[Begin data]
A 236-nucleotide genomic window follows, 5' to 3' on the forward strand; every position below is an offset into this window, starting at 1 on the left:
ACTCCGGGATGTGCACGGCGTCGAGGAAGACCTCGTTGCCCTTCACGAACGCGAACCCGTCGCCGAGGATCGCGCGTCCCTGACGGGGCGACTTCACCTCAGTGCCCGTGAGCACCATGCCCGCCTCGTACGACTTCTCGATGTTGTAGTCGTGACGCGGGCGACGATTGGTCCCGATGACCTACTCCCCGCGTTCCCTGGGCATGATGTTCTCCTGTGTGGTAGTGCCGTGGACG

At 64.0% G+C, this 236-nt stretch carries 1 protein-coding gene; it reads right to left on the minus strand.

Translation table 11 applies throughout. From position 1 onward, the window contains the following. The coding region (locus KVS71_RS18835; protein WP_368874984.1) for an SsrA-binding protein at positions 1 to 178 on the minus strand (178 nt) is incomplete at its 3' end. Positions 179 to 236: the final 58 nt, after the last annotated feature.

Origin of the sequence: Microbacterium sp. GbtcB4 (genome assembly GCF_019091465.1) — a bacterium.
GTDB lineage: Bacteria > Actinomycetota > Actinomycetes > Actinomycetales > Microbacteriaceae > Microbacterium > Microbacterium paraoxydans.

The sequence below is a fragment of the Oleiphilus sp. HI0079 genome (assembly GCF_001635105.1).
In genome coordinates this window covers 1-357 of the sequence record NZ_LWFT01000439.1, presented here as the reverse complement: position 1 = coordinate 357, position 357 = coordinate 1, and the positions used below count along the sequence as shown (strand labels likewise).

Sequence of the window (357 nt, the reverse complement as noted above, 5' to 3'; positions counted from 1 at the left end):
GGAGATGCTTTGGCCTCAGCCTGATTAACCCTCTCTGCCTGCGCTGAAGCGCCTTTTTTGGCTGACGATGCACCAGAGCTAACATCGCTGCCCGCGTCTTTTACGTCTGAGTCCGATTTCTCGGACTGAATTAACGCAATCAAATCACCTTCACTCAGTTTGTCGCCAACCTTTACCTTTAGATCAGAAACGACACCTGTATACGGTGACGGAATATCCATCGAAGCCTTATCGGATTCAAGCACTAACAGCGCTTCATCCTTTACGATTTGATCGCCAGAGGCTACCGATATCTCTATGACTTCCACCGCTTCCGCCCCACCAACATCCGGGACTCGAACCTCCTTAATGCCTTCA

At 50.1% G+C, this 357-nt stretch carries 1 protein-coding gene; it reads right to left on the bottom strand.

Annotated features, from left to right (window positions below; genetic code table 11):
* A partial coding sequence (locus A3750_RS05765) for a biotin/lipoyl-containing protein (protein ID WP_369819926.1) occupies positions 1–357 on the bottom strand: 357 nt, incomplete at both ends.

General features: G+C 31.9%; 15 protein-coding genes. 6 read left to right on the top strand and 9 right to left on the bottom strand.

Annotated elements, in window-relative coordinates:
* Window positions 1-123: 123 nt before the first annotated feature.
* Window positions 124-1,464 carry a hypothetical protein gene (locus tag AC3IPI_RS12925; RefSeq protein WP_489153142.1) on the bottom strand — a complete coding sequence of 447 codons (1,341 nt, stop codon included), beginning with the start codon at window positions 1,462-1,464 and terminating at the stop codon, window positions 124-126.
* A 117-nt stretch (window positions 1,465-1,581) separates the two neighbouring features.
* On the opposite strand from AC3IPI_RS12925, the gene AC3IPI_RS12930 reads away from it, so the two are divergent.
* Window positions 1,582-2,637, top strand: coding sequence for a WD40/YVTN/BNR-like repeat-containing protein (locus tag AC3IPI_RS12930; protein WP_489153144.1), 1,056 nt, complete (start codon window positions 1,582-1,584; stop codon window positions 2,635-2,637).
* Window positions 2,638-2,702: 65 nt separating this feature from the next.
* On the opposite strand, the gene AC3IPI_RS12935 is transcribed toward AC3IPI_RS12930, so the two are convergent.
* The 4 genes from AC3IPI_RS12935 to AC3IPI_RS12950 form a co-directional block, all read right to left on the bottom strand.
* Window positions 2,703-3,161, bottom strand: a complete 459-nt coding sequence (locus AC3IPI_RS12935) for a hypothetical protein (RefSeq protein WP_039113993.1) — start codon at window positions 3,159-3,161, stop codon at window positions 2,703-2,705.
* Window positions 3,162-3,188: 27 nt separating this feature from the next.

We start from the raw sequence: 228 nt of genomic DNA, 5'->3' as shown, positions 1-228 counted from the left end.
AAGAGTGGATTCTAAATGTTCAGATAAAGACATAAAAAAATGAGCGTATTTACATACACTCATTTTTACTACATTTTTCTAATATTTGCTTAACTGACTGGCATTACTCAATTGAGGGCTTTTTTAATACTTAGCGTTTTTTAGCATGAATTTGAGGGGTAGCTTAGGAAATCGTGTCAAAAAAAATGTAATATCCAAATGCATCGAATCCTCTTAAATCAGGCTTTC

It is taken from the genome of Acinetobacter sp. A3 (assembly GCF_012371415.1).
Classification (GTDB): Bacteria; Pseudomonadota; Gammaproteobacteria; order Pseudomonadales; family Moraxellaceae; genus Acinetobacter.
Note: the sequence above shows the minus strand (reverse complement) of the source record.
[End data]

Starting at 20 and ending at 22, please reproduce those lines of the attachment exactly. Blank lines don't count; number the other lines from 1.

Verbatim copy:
* Window positions 1,582-2,637, top strand: coding sequence for a WD40/YVTN/BNR-like repeat-containing protein (locus tag AC3IPI_RS12930; protein WP_489153144.1), 1,056 nt, complete (start codon window positions 1,582-1,584; stop codon window positions 2,635-2,637).
* Window positions 2,638-2,702: 65 nt separating this feature from the next.
* On the opposite strand, the gene AC3IPI_RS12935 is transcribed toward AC3IPI_RS12930, so the two are convergent.